Anti-bacterial activity: A study comparing the antibacterial activity of cumin extracts and selected standard antibiotics showed significant activity of chloroform and isoamyl alcohol extracts of C. cyminum against P. aeruginosa, S. marcesnces and S. pyogenes [12]

Anti-cancer activity: Study on use of cumin for treating cancer shows that cumin negatively impacts the cell survival of Hep3B hepatoma and MCF-7 breast carcinoma cells. This is stimulated by the inhibition of HIF-1α, HIF-1β and HIF-2α transcription and translational activity, as increased levels of HIF-1 is a critical mediator of tumor cell survival under hypoxic response [13].

Diabetes: A study conducted in rats proved the action of cuminaldehyde and cuminol metabolites of cumin to be responsible for increase in insulin levels without causing hypoglycaemia or β-cell burn out [8].

Anti-inflammatory: The cumialdehyde component of cumin has shown the scope of being a 15-LOX inhibitor making it a potential candidate in developing a non-steroidal anti-inflammatory drugs (NSAIDs) [9].

Side effects of excessive jeera consumption [7]:

  • Blood sugar levels should be monitored in diabetic people on medications as cumin decrease blood sugar and this could result in hypoglycemia in some people.
  • Avoid cumin intake at least 2 weeks before a scheduled surgery and for a few weeks after surgery as studies have shown that cumin decreases blood clotting time along with decreasing blood sugar.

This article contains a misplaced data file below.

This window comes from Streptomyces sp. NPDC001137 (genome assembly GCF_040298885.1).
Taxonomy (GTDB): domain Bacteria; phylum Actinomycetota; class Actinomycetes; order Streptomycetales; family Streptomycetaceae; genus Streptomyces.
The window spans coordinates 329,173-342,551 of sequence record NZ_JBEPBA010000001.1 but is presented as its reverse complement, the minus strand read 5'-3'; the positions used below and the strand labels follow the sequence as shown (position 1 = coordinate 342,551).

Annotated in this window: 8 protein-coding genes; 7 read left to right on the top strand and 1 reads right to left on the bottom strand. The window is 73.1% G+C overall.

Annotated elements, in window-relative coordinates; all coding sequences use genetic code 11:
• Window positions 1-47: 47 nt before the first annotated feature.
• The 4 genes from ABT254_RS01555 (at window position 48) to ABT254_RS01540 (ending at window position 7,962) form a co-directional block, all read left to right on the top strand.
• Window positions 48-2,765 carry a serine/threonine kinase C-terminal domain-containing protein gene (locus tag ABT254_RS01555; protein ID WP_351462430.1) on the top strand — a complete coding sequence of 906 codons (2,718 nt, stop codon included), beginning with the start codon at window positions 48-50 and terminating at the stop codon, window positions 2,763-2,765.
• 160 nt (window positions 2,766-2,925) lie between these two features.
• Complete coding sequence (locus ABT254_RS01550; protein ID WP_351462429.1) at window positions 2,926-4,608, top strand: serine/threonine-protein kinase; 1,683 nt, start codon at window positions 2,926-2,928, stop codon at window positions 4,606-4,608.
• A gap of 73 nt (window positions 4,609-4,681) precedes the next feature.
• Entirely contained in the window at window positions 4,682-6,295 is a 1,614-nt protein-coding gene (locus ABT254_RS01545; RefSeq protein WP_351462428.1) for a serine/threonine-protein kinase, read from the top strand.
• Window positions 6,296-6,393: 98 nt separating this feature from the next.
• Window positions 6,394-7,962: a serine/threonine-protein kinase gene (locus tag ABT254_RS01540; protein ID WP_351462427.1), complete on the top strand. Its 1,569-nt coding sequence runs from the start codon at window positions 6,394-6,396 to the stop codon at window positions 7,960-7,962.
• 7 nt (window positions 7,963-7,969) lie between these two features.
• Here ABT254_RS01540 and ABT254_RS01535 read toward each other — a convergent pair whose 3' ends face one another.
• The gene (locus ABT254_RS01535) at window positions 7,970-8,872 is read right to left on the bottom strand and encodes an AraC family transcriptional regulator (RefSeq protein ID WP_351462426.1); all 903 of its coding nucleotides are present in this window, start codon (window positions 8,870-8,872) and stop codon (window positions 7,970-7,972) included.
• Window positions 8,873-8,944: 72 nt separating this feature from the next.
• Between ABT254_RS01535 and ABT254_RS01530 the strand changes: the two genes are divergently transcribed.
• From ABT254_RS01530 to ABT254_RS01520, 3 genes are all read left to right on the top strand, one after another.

When cumin intervenes!!!

Certain medications prescribed for treating diabetes interacts with cumin consumed and further brings down blood sugar leading to hypoglycemic conditions. Some such medications are as listed below [7].

Glimepiride (Amaryl)
Glyburide (DiaBeta, Glynase PresTab, Micronase)
Insulin
Pioglitazone (Actos)
Rosiglitazone (Avandia)
Chlorpropamide (Diabinese)
Glipizide (Glucotrol)
Tolbutamide (Orinase)

Cumin supplements:

Product nameDetailsBuy at
Cumin capsulesCumin Capsules (100% Pure Grounded Cumin), 500mg Per Capsule, Weight for 100ct Capsule: 2.3 oz per bottleShop at eBay
Now Curcumin60 vcapsLuckyVitamin.com
Cardiovascular Research Curcumin with Zingerone & Saffron 60 Capsules, Suggested Use: Take 1-2 capsules daily, or as directed by a physician.PureFormulas.com
Jarrow Formulas Curcumin 95500 mg, 120 Capsules, Usage: Take 1 capsule per day with food or as directed by your qualified healthcare professional.Swansonsvitamins.com
Effective Dosage [6]:

Cumin seed powder is taken in dosage of 3-6 gms.

Cumin in your platter:

The cumin herb has been used as flavoring agent in cuisines around the globe. What more could be blessing if your taste buds could be happy and your body healthy as you feast. Known by the Asian name jeera, ones in love with Asian cuisines might be familiar with dishes like jeera rice and jal-jeera, a very overwhelming drink during the summers. Jeera can be used to flavor any kind of breads too, be it the indian flat breads to the western breads and buns that stimulates your taste buds for more. Jeera can be also used to enhance the essence of the roasted vegetables.

Growing cumin:

Cumin requires a sunny weather to grow well and does best on well-drained fertile soil. You can buy good quality seeds for one of the links below if you plan for a herb garden of your own.